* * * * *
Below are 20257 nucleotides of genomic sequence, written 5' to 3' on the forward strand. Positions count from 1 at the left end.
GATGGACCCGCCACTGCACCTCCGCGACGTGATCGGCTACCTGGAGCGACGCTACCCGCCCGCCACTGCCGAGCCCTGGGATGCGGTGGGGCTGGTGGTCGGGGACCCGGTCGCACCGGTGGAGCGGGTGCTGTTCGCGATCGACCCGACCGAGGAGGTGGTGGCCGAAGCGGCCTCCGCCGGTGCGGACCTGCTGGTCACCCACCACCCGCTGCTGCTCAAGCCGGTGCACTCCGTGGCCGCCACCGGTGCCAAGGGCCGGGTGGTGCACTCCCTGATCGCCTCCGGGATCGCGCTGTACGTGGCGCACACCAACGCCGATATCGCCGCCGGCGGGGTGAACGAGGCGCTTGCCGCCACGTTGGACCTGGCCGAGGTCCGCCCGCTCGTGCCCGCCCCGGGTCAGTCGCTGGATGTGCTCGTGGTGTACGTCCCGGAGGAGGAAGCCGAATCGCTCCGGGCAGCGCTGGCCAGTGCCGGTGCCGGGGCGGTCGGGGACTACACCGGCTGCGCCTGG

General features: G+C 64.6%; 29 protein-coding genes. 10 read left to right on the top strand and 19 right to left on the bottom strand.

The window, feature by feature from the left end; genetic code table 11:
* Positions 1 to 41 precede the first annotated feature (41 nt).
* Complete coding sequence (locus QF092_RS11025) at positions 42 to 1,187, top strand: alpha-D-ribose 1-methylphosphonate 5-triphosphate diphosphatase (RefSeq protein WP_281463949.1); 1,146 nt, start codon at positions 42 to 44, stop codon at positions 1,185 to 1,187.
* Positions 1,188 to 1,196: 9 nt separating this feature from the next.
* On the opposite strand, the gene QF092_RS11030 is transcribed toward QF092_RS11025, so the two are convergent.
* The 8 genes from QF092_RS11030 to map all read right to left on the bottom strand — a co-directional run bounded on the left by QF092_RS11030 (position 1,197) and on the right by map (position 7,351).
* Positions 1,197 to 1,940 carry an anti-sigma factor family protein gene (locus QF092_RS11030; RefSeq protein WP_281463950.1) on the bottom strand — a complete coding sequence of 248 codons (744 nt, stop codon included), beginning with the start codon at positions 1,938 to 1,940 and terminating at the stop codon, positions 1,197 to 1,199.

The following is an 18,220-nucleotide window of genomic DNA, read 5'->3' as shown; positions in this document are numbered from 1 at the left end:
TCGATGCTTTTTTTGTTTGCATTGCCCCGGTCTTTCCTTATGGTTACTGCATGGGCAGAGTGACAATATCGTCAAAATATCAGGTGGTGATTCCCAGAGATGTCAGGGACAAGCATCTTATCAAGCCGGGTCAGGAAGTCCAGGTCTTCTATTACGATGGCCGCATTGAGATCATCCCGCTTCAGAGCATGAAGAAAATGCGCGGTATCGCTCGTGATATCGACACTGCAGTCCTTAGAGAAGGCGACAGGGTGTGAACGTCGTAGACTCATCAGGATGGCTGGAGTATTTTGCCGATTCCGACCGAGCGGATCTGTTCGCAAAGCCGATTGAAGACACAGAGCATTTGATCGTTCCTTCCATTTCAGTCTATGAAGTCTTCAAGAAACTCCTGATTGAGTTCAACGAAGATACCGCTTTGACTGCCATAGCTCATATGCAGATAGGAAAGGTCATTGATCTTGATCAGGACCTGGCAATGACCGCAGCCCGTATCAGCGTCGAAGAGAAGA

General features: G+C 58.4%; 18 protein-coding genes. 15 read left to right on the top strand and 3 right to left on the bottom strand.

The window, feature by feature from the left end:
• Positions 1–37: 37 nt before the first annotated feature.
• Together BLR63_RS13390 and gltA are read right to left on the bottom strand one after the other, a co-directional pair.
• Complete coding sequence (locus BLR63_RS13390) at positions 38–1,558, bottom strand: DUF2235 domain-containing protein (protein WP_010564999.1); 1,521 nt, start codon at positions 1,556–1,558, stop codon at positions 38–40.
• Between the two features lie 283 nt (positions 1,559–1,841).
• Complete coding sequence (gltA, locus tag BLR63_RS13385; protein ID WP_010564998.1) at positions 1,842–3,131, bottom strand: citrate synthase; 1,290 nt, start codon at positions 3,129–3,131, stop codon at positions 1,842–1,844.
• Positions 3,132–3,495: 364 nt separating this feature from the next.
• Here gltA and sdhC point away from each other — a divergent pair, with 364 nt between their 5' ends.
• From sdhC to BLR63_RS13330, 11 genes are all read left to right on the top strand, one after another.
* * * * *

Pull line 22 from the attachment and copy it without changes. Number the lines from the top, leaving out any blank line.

• From sdhC to BLR63_RS13330, 11 genes are all read left to right on the top strand, one after another.